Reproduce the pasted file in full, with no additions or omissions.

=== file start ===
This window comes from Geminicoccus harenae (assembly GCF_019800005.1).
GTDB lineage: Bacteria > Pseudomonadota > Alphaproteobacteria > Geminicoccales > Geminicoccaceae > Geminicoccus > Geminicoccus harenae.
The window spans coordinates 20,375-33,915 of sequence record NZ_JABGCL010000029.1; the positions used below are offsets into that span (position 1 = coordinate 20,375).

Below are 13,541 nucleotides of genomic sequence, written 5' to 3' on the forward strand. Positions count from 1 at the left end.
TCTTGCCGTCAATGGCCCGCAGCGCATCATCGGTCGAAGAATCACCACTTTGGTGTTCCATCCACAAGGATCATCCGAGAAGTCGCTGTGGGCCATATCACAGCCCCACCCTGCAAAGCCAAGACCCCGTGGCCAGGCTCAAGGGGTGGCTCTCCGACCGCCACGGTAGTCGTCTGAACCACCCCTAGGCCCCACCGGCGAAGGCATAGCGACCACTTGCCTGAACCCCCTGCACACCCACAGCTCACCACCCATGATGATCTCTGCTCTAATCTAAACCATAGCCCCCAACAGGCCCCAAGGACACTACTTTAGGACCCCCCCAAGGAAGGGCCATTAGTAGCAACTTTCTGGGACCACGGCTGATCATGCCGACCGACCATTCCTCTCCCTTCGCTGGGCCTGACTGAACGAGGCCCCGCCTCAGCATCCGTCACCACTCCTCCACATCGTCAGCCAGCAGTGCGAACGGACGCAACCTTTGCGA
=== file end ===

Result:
This window comes from Geminicoccus harenae (assembly GCF_019800005.1).
GTDB lineage: Bacteria > Pseudomonadota > Alphaproteobacteria > Geminicoccales > Geminicoccaceae > Geminicoccus > Geminicoccus harenae.
The window spans coordinates 20,375-33,915 of sequence record NZ_JABGCL010000029.1; the positions used below are offsets into that span (position 1 = coordinate 20,375).

Below are 13,541 nucleotides of genomic sequence, written 5' to 3' on the forward strand. Positions count from 1 at the left end.
TCTTGCCGTCAATGGCCCGCAGCGCATCATCGGTCGAAGAATCACCACTTTGGTGTTCCATCCACAAGGATCATCCGAGAAGTCGCTGTGGGCCATATCACAGCCCCACCCTGCAAAGCCAAGACCCCGTGGCCAGGCTCAAGGGGTGGCTCTCCGACCGCCACGGTAGTCGTCTGAACCACCCCTAGGCCCCACCGGCGAAGGCATAGCGACCACTTGCCTGAACCCCCTGCACACCCACAGCTCACCACCCATGATGATCTCTGCTCTAATCTAAACCATAGCCCCCAACAGGCCCCAAGGACACTACTTTAGGACCCCCCCAAGGAAGGGCCATTAGTAGCAACTTTCTGGGACCACGGCTGATCATGCCGACCGACCATTCCTCTCCCTTCGCTGGGCCTGACTGAACGAGGCCCCGCCTCAGCATCCGTCACCACTCCTCCACATCGTCAGCCAGCAGTGCGAACGGACGCAACCTTTGCGA